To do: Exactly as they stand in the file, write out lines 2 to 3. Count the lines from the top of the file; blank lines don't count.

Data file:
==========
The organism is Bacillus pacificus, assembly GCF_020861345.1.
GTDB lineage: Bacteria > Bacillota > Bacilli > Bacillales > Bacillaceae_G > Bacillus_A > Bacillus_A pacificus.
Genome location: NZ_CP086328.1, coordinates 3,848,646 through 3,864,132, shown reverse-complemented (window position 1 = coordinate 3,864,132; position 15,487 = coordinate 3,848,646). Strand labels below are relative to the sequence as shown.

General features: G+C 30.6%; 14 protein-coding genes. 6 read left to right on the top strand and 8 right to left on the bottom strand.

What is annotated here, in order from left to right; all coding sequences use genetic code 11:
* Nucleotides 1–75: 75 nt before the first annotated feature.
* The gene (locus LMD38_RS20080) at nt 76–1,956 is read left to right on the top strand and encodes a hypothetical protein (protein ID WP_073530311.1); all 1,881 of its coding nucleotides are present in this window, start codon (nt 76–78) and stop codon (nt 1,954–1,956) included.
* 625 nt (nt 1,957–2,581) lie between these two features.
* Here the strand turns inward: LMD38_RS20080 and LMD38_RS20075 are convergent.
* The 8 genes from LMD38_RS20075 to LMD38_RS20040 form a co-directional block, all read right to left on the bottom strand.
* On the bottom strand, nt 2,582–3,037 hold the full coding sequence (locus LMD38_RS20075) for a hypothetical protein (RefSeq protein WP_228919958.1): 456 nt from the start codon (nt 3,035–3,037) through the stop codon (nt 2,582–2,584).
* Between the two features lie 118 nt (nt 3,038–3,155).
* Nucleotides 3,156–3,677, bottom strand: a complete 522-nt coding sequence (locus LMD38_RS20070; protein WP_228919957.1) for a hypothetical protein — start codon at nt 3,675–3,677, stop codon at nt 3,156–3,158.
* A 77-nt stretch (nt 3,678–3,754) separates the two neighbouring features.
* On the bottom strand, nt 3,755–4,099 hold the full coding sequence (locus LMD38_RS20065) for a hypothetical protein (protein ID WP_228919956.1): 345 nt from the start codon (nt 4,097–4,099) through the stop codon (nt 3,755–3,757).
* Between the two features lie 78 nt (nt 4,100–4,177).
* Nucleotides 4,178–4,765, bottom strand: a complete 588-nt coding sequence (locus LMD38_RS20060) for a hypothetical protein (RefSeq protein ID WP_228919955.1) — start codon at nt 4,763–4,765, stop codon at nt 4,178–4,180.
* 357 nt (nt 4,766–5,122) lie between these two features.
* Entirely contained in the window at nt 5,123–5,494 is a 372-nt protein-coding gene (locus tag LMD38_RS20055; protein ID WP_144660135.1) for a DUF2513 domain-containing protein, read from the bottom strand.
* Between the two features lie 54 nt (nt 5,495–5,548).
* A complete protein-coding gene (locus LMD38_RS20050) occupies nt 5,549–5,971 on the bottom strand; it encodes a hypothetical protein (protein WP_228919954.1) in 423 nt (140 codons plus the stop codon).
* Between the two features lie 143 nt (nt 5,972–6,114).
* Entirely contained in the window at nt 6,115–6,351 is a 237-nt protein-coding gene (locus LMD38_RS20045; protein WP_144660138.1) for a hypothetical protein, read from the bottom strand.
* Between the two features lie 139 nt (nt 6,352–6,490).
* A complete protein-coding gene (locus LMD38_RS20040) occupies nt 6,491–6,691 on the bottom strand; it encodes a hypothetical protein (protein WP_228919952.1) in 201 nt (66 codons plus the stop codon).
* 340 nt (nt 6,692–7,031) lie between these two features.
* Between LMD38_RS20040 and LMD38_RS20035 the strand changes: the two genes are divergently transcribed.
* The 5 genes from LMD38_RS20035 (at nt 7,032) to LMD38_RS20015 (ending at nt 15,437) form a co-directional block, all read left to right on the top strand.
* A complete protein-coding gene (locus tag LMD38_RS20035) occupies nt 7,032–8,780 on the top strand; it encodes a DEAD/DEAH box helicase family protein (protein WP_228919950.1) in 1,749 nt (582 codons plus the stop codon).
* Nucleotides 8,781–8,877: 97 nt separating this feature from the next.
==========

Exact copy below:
GTDB lineage: Bacteria > Bacillota > Bacilli > Bacillales > Bacillaceae_G > Bacillus_A > Bacillus_A pacificus.
Genome location: NZ_CP086328.1, coordinates 3,848,646 through 3,864,132, shown reverse-complemented (window position 1 = coordinate 3,864,132; position 15,487 = coordinate 3,848,646). Strand labels below are relative to the sequence as shown.